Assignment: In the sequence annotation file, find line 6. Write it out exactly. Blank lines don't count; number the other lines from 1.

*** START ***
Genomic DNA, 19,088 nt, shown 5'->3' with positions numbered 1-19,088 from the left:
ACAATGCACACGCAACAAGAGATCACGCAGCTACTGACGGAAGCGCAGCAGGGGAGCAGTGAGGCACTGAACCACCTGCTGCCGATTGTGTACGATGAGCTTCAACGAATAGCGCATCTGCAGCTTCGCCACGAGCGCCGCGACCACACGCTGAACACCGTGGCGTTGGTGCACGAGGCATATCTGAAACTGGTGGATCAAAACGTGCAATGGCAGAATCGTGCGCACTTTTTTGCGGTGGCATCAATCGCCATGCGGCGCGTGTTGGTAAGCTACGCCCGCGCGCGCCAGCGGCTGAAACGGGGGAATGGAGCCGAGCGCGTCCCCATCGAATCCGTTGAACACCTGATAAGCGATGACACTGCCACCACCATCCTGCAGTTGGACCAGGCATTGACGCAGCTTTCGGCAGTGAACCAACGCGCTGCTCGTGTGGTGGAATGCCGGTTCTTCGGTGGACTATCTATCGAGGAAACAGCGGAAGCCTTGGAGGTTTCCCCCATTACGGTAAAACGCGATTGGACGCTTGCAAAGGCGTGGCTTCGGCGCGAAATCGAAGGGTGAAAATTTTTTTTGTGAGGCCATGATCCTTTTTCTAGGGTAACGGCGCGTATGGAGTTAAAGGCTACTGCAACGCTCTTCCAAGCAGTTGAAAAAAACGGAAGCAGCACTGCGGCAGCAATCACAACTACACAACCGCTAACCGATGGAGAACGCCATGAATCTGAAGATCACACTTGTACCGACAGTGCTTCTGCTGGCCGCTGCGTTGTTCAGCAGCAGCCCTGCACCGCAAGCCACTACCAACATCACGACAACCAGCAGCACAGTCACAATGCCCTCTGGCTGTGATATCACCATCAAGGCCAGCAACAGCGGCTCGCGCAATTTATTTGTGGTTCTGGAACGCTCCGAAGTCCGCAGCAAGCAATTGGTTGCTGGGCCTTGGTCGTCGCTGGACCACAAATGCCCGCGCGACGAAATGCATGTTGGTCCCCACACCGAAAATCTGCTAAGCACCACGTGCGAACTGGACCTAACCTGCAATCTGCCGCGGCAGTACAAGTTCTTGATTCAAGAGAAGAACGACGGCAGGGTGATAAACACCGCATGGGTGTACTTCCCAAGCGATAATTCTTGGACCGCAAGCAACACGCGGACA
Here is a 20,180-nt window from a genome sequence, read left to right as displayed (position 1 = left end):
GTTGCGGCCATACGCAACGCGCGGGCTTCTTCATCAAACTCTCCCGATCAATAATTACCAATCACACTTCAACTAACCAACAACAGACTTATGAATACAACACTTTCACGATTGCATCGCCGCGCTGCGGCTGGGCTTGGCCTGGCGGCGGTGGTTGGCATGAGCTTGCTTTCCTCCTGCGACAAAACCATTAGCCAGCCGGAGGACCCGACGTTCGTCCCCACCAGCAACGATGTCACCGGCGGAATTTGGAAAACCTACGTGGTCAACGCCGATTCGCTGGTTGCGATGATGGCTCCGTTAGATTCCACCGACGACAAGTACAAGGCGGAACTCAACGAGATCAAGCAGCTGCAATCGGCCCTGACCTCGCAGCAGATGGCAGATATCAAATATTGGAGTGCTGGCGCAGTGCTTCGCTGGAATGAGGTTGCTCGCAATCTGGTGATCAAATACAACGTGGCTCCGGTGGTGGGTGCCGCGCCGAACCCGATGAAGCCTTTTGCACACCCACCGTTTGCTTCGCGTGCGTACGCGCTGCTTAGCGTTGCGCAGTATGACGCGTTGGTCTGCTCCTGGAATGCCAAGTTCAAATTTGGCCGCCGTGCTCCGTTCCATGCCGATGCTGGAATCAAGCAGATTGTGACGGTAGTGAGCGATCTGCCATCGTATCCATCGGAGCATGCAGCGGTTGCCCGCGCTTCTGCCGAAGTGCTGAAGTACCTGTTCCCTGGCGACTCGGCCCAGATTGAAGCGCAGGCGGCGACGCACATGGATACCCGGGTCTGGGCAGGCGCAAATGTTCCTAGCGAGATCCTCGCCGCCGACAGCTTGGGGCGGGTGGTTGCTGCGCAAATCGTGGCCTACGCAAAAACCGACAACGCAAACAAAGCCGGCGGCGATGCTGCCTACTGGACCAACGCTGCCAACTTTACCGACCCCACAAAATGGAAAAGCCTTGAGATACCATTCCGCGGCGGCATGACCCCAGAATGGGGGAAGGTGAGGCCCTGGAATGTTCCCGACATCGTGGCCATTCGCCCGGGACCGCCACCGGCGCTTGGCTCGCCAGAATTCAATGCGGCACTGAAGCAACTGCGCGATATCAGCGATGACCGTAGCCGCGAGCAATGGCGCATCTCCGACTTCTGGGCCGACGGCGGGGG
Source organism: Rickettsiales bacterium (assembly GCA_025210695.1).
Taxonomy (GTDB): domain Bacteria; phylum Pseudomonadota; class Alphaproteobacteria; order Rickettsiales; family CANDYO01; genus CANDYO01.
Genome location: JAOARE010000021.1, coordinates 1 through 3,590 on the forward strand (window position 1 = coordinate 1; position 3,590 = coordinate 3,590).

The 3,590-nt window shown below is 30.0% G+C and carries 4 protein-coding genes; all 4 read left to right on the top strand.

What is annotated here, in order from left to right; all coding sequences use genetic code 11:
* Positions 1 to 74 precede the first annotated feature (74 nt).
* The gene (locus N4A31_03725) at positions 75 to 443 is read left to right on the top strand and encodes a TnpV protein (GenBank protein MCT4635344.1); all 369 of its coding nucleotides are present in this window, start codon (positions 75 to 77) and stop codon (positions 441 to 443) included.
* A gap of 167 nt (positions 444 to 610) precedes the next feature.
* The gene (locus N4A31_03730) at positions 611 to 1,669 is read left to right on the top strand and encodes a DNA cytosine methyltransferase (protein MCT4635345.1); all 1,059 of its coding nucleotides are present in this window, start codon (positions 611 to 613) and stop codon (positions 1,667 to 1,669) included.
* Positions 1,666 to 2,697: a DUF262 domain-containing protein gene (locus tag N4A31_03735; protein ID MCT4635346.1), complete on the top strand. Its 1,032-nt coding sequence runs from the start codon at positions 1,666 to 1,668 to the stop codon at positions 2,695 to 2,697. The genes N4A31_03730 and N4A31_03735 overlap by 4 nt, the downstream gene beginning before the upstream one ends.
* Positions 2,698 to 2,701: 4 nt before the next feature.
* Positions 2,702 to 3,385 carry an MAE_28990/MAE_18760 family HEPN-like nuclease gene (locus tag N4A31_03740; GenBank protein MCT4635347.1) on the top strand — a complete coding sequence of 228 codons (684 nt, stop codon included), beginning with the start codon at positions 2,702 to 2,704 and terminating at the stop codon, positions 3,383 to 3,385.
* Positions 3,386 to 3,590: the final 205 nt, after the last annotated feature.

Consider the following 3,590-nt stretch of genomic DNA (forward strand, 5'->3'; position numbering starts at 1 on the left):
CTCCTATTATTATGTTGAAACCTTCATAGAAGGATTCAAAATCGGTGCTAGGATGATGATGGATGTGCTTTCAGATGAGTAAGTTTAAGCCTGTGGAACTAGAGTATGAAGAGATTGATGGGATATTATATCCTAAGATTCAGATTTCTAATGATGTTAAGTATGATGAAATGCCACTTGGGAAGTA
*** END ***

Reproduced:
Taxonomy (GTDB): domain Bacteria; phylum Pseudomonadota; class Alphaproteobacteria; order Rickettsiales; family CANDYO01; genus CANDYO01.